Playing Favorites is a new interview series. Musicians, podcasters, comedians, authors and other creative people pick a topic and tell us their Top 5 favorite things about it.
Curt Weiss is the author of Stranded In The Jungle: Jerry Nolan’s Wild Ride, the definitive biography about the legendary proto-punk drummer for The New York Dolls and Johnny Thunders and the Heartbreakers. Louder Than War’sJoe Whyte described the book as “one of the best accounts of the era of punk rock and the preceding years and aftermath.” Weiss also contributed the essay “Maximize The Minimal & Let It Swing,” a companion piece to Stranded in the Jungle about Jerry Nolan’s highly-influential drumming, to my new collection, Forbidden Beat. So, he knows a thing or two about The New York Dolls, which is why I asked him to share his five favorite songs.
CURTWEISS’ TOP 5 FAVORITENEWYORKDOLLSSONGS
5. “Red Patent Leather” (Red Patent Leather)
Call me a heretic, but I love the much maligned, Malcolm McLaren infused Red Patent Leather record. Yes, the sound is even worse than LAMF, and you can barely hear the usual roar you’d expect from Johnny Thunders, but the makings of a great third Dolls album are all there. “On Fire,” “Girls,’ “Teenage News,” “Pirate Love,” “Down, Down Downtown,” and “Daddy Rollin’ Stone,” would all appear on future band member releases. But my fave is the opening title track. Is it about a sexual kink or Marxist politics? Who knows and who cares? Its multi-faceted rock and roll, touching on Stax/Volt, Chuck Berry and Humble Pie. A lot more exciting than Bad Company could ever hope to be.
4. “(There’s Gonna Be A) Showdown” (Too Much Too Soon)
The covers a band chooses tells you much about their influences. But what was also great about the songs the Dolls chose to cover was how out of the ordinary they would play them. They covered Blues icon Sonny Boy Williamson ’s “Don’t Start Me Talking” sans its shuffle rhythm, and chose Bo Diddley ’s “Pills”, a song from his catalogue without the rhythm commonly associated with his name. What they did do to covers was fill them with their own character. Such is the beauty of their version of Archie Bell and the Drells’ “(There’s Gonna Be A) Showdown”. The Dolls play the verses with a southern soul “Four on the floor” Stax/Volt rhythm, even though the original is written and produced by Philly soul masters Gamble and Huff. There are David Johansen’s and Sylvain Sylvain’s girl group inspired background vocals, the locomotive drive of Jerry Nolan on drums, and the unmistakable leads of Johnny Thunders peppered throughout. Most spine tingling is the double chorus outro after Johansen does his countdown where Thunders scorched earth lead picks up the second half, and Jerry adds a simple yet dramatic drum flourish before the final hook. So what if the bass is out of tune? Give a listen to “Suffragette City” and tell me it matters.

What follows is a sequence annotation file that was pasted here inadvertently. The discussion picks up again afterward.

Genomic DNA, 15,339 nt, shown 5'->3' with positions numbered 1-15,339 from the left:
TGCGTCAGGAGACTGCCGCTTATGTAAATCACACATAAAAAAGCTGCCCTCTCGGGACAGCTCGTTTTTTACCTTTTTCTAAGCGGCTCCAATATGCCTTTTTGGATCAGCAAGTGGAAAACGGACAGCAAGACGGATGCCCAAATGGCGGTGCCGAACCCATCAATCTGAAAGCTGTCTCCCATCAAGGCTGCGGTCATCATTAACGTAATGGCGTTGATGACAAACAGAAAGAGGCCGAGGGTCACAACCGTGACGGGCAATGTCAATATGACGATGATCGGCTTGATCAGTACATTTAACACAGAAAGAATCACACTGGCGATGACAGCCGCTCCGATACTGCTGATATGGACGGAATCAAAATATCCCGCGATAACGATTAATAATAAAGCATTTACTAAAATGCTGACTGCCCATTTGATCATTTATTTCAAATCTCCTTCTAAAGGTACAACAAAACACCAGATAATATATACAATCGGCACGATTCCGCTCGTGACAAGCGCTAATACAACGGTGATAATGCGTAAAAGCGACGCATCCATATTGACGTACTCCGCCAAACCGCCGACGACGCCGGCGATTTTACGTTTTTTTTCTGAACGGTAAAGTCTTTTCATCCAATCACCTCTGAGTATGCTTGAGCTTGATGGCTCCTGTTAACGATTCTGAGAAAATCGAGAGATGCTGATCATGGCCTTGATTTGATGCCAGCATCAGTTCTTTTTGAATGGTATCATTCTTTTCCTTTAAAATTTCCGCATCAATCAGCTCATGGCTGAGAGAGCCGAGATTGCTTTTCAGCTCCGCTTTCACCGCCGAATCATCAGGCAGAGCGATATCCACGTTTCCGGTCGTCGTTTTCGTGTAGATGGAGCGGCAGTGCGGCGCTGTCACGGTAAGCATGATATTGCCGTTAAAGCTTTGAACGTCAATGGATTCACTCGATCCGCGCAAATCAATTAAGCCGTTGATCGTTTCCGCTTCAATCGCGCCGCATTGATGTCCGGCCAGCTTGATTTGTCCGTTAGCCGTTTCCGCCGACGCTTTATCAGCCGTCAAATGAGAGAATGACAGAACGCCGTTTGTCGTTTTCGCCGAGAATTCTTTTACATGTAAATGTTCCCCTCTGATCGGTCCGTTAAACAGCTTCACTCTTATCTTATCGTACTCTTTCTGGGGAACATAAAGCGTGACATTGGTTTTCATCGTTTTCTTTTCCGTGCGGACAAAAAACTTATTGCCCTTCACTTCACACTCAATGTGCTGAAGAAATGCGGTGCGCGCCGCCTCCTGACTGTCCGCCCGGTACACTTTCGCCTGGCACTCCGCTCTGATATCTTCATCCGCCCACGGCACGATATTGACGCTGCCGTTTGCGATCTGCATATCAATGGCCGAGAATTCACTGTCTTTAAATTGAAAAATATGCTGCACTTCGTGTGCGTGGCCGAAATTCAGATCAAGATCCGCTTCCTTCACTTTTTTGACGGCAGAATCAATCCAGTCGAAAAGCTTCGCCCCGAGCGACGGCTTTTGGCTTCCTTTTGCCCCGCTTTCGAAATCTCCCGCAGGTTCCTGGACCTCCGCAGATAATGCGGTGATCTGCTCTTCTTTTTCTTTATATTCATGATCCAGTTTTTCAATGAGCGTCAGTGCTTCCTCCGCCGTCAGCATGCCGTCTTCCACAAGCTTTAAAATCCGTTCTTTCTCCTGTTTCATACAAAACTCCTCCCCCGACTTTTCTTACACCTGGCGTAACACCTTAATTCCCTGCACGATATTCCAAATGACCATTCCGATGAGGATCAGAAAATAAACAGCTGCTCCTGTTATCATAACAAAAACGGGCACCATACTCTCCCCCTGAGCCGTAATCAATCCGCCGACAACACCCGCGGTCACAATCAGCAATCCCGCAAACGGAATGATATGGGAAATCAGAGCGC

3. “Subway Train” (New York Dolls)
As one of the grandaddy’s of punk rock, you’d be mistaken if you thought the Dolls just kept to one rhythm and tempo for a whole song. “Subway Train” shows you how untrue that is. More importantly though, on “Subway Train” they re-invent the blues and sound nothing like Cream, Led Zeppelin or the chief rivals for their manager’s affections, Aerosmith. They use the tried-and-true locomotive metaphor that so many who’d come before them had, making it modern and urban. Unrequited love, sex, loneliness. It’s all in there. Another example of Thunders just dropping in notes that sear a permanent channel into your brain pan. He had yet to live out Johansen’s opening lyric (“I can’t ever understand, why my life’s been, cursed, poisoned, condemned”), but it had to have influenced what he played. But are they “filling up his car” or “feeling up his car”? I still don’t know but I’m still listening for clues.
2. “Trash” (New York Dolls)
Even before the Ramones, there were bands doing a lot with a little. Just a hand full of chords, some repeated words and a few simple melodies, and bang! You’ve got a song. “Trash” leads the way in this storied category. Right off the bat there’s Jerry, laying down some Gene Krupa like no other rocker could, until he switches to a twist beat. Nobody else was doing this in 1973. Is it an anthem to hope (“Don’t throw your life away”) or survival (“Don’t take my life away”)? Like so many other great songs, ambiguity is our friend. Regardless, the singer wants to “take a lover’s leap with you.” As Jerry would say a few years later “Take a chance with me.” And how do you call your lover boy? Well, if his name is Trash, you sing to him and tell him “You’re the one.” Throw in some doo-wop falsettos, and you’ve got a classic.
1. “Jet Boy” (New York Dolls)
The perfect capper to an album that Syl himself called “The Gold Standard”: the one all others get compared to. First there’s the riff. If you watch Thunders playing it, all you see are a few open chords. But this ain’t some “Sister Goldenhair” strum-a-thon. Using his Thunders magic, he conjures up some “Rebel Rebel” meets “You Really Got Me” level shit. Each verse builds from the previous one, with the second proving to be a highlight with Jerry’s stutter step fills building the tension that’s released in the chorus. Finally, in the last set of choruses, he joins Johnny’s dive-bombing airplane assault with his own machine gun delivery. By the end of the song, you feel as if you’ve spent a night club hopping in New York listening to the best party band since the Rolling Stones. In a word, “Jet Boy” is exhilarating.